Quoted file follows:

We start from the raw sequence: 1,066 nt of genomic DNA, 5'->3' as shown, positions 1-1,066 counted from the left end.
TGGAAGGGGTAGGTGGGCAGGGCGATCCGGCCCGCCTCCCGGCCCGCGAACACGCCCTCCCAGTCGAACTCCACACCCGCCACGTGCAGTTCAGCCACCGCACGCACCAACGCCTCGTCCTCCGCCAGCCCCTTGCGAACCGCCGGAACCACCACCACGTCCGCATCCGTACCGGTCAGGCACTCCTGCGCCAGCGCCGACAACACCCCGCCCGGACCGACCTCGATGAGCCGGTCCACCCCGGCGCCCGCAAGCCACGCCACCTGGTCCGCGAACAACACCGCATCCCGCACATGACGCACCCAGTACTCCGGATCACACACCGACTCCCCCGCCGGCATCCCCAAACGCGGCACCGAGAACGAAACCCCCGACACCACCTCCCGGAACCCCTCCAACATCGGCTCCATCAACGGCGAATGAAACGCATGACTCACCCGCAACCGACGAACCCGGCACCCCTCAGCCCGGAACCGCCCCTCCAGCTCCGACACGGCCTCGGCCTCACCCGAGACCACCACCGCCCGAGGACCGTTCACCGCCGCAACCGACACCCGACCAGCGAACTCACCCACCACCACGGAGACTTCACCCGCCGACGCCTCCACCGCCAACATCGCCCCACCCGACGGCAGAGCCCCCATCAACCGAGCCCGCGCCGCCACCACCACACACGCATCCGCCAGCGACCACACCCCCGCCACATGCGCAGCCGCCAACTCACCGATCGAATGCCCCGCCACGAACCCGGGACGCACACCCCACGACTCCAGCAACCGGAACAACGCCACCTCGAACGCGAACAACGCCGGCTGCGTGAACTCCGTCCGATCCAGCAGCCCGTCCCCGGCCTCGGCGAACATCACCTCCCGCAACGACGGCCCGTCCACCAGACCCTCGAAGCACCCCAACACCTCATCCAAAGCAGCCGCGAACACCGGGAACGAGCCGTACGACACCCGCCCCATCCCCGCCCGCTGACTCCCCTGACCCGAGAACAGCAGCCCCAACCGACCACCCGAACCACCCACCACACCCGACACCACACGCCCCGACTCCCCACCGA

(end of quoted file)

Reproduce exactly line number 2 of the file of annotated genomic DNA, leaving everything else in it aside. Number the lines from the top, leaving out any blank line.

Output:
TGGAAGGGGTAGGTGGGCAGGGCGATCCGGCCCGCCTCCCGGCCCGCGAACACGCCCTCCCAGTCGAACTCCACACCCGCCACGTGCAGTTCAGCCACCGCACGCACCAACGCCTCGTCCTCCGCCAGCCCCTTGCGAACCGCCGGAACCACCACCACGTCCGCATCCGTACCGGTCAGGCACTCCTGCGCCAGCGCCGACAACACCCCGCCCGGACCGACCTCGATGAGCCGGTCCACCCCGGCGCCCGCAAGCCACGCCACCTGGTCCGCGAACAACACCGCATCCCGCACATGACGCACCCAGTACTCCGGATCACACACCGACTCCCCCGCCGGCATCCCCAAACGCGGCACCGAGAACGAAACCCCCGACACCACCTCCCGGAACCCCTCCAACATCGGCTCCATCAACGGCGAATGAAACGCATGACTCACCCGCAACCGACGAACCCGGCACCCCTCAGCCCGGAACCGCCCCTCCAGCTCCGACACGGCCTCGGCCTCACCCGAGACCACCACCGCCCGAGGACCGTTCACCGCCGCAACCGACACCCGACCAGCGAACTCACCCACCACCACGGAGACTTCACCCGCCGACGCCTCCACCGCCAACATCGCCCCACCCGACGGCAGAGCCCCCATCAACCGAGCCCGCGCCGCCACCACCACACACGCATCCGCCAGCGACCACACCCCCGCCACATGCGCAGCCGCCAACTCACCGATCGAATGCCCCGCCACGAACCCGGGACGCACACCCCACGACTCCAGCAACCGGAACAACGCCACCTCGAACGCGAACAACGCCGGCTGCGTGAACTCCGTCCGATCCAGCAGCCCGTCCCCGGCCTCGGCGAACATCACCTCCCGCAACGACGGCCCGTCCACCAGACCCTCGAAGCACCCCAACACCTCATCCAAAGCAGCCGCGAACACCGGGAACGAGCCGTACGACACCCGCCCCATCCCCGCCCGCTGACTCCCCTGACCCGAGAACAGCAGCCCCAACCGACCACCCGAACCACCCACCACACCCGACACCACACGCCCCGACTCCCCACCGA